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Writing Better Code: Code as Communication

After we compile our code, why do we keep it? The machine is able to interpret the compiled code and perform the function we wanted it to, so why keep the original code around? Often, the answer to this question is that we may need to modify the program in the future. Modifying a bunch of 1's and 0's in a compiled file would be very costly in terms of developer time. We keep the original code because we can maintain it more easily than the compiled code.

Code is read more often than it is written. As such, when we are writing code, we should keep future developers in mind. Our code is a tool for communicating with future developers who are attempting to maintain it. I find two worthwhile ways to make code more communicative.

Avoid unnecessary comments

Only write comments that explain something which isn't apparent after reading the code.

As an example, suppose we're writing an application that interacts with a web API to get the current weather. We might write something like this:

r = requests.get('http://weather.example.com/currentweather?zip=76706')

A bad comment for this code might look like this:

# make a GET request to the weather API for a given ZIP code
r = requests.get('http://weather.example.com/currentweather?zip=76706')

This comment is unnecessary because it's more or less restating what the code says. Any developer reading this code sans the comment will be able to surmise that it makes a GET request to some weather API for some ZIP code. Because developers can figure this out without the comment, the comment is unnecessary.

Unnecessary comments are unnecessary; who would've guessed? More interestingly, I would argue that they can be harmful. In the future, the API and our use of it may change in a number of ways. Suppose we want to lookup weather with a latitude/longitude coordinate or that the developers of the API require us to make a POST request. We open our code back up, find the line where we look up the weather, and modify it

# make a GET request to the weather API for a given ZIP code
r = requests.post('http://weather.example.com/currentweather?lat=31.5491667&lon=-97.1463889')

Oops! In our haste to update our code, we forgot to update the comment above it, which is now an incorrect description of the code below it. Our program continues to work just fine (the compiler or interpreter doesn't care about the comments), but we've left a confusing artifact for the next developer to find. Unnecessary comments are harmful because they can become out of sync with the code they are describing, creating confusion and slowing down developers.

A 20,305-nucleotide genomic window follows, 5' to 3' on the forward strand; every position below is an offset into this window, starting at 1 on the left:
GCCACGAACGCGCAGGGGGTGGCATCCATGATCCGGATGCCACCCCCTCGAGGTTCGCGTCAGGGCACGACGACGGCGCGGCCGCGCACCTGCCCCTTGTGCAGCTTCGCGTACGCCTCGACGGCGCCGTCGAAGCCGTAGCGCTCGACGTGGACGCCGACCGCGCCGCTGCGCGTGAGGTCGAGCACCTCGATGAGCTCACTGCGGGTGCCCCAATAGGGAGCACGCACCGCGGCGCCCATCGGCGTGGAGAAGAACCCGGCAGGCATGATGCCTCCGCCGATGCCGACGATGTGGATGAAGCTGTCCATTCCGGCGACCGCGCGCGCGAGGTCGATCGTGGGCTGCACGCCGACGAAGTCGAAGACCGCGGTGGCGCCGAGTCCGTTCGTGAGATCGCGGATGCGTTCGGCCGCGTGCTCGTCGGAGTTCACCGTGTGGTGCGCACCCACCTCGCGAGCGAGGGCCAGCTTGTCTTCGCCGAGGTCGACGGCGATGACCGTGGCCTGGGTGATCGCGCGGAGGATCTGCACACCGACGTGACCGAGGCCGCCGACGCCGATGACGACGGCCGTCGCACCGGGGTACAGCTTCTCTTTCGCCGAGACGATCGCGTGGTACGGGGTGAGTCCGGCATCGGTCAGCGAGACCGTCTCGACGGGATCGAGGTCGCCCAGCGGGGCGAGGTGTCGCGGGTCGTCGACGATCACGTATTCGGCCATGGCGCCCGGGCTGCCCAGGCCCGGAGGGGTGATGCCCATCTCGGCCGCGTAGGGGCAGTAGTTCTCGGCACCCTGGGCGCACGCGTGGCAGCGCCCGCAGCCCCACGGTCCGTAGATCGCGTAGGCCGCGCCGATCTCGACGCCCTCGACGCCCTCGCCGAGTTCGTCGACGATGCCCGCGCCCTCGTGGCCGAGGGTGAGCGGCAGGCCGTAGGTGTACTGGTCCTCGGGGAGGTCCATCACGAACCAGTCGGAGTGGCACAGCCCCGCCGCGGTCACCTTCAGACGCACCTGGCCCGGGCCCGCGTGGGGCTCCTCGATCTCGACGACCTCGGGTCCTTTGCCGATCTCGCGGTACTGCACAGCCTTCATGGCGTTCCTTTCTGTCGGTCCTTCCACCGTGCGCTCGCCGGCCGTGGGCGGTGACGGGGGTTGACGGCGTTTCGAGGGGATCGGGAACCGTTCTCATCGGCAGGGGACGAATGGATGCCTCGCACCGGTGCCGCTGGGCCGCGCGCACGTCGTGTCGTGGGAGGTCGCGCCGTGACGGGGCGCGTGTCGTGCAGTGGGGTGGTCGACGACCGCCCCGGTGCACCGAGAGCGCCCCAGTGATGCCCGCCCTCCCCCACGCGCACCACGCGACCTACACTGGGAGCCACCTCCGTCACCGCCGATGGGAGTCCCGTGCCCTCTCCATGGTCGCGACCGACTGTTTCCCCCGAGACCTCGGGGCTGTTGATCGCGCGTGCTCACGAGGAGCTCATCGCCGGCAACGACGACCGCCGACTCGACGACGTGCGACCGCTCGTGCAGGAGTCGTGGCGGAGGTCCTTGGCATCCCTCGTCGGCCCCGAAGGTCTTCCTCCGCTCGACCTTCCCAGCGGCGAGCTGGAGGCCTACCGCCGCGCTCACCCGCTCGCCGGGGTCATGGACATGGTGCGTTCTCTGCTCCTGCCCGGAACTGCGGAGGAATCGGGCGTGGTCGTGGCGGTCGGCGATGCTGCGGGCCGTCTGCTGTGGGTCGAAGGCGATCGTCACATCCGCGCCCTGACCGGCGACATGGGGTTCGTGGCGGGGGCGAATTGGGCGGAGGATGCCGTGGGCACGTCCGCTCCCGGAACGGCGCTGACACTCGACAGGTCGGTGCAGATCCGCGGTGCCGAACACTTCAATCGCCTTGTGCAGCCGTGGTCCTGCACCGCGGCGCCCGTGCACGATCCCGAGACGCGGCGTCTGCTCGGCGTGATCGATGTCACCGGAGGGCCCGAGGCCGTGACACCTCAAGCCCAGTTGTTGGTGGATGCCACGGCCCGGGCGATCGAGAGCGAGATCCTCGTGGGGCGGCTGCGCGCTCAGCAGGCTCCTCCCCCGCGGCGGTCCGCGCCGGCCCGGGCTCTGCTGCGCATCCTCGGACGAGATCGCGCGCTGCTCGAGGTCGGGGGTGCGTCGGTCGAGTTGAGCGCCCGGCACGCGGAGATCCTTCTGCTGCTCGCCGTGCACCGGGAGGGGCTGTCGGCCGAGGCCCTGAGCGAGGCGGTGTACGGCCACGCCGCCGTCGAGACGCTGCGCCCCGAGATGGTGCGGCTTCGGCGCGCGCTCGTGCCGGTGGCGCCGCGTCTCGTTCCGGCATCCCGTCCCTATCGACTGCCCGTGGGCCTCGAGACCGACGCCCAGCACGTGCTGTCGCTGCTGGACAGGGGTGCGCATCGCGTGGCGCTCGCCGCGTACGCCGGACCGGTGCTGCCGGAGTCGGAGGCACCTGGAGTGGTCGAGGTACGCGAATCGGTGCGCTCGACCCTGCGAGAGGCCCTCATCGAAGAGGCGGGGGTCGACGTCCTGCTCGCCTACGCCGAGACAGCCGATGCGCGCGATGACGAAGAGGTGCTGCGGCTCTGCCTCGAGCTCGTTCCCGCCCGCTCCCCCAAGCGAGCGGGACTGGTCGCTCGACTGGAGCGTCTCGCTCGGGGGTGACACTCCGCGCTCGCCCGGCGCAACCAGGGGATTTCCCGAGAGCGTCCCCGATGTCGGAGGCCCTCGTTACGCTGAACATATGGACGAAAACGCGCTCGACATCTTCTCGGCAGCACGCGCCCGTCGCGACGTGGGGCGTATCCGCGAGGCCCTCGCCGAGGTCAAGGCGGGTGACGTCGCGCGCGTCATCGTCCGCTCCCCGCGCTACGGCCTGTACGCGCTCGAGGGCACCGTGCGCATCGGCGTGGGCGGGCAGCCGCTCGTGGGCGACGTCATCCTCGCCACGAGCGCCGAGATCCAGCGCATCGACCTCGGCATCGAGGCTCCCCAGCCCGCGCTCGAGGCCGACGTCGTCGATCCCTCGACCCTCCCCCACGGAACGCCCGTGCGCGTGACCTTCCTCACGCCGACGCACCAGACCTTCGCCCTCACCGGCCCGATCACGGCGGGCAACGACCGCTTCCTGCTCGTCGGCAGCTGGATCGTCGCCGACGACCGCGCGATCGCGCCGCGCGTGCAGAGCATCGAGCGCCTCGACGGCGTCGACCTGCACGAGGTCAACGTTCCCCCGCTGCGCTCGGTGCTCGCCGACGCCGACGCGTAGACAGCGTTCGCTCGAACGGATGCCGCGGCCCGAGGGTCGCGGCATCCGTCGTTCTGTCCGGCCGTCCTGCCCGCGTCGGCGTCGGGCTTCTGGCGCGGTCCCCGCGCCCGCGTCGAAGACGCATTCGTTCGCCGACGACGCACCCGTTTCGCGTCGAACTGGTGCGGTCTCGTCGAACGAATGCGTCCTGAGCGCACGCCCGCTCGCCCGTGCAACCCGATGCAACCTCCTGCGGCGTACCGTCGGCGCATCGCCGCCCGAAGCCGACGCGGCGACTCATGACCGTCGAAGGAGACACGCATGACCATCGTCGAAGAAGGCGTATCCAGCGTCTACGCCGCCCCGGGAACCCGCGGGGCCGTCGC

A better comment might look like this:

# get current weather in Waco
r = requests.get('http://weather.example.com/currentweather?zip=76706')

This comment is better because it's speaking to the reasoning for the code below it. As a rule of thumb, comments should describe the why rather than the what. Because this comment describes the why rather than the what, it is still true when we modify our code as we did abobe--we're still getting the current weather in Waco.

Still, I don't love this comment. It's probably unnecessary, as a developer can probably figure out that we're getting the weather (though they may not know Waco's ZIP code). At the same time, we may not want future developers to have to take the time to read this code thoroughly; that's wy we wrote a comment in the first place! If our intent is to create a program that is easily read and understood, I think there are often better tools than comments.

Write self-documenting code

Name and create the constructs of your programs in such a way as to be easily read and understood by future maintainers.

In our previous example, we were getting the current weather in a given place. Because we didn't want a future developer to have to read our code in order to understand it, we wrote a comment explaining what it did. Alternatively, we could have created a well-named function:

def get_current_weather(zip_code):
    return requests.get(f'http://weather.example.com/currentweather?zip={zip_code}')

Using this function might look like this:


Because the function's behavior is easy to infer from its name, maintainers don't have to read the definition of get_current_weather to understand what it does (though they can easily choose to). Further, changes to the function can be enforced by the interpreter. Suppose we modify this function to take a latitude/longitude coordinate:

def get_current_weather(lat, lon):
    return requests.get(f'http://weather.example.com/currentweather?lat={lat}&lon={lon}')

Now, if we try to run our program without updating our calls to that function, the interpreter will tell us:

TypeError: get_current_weather() got an unexpected keyword argument 'zip_code'

By creating a well-named function, we not only improved our program's readability, we also made it harder for maintainers to break our program unintentionally.


You should be thoughtful about the code you write because the marginal cost of being a bit more thoughtful on writing the code is less than the cost of the additional time future developers will have to spend in order to read your code.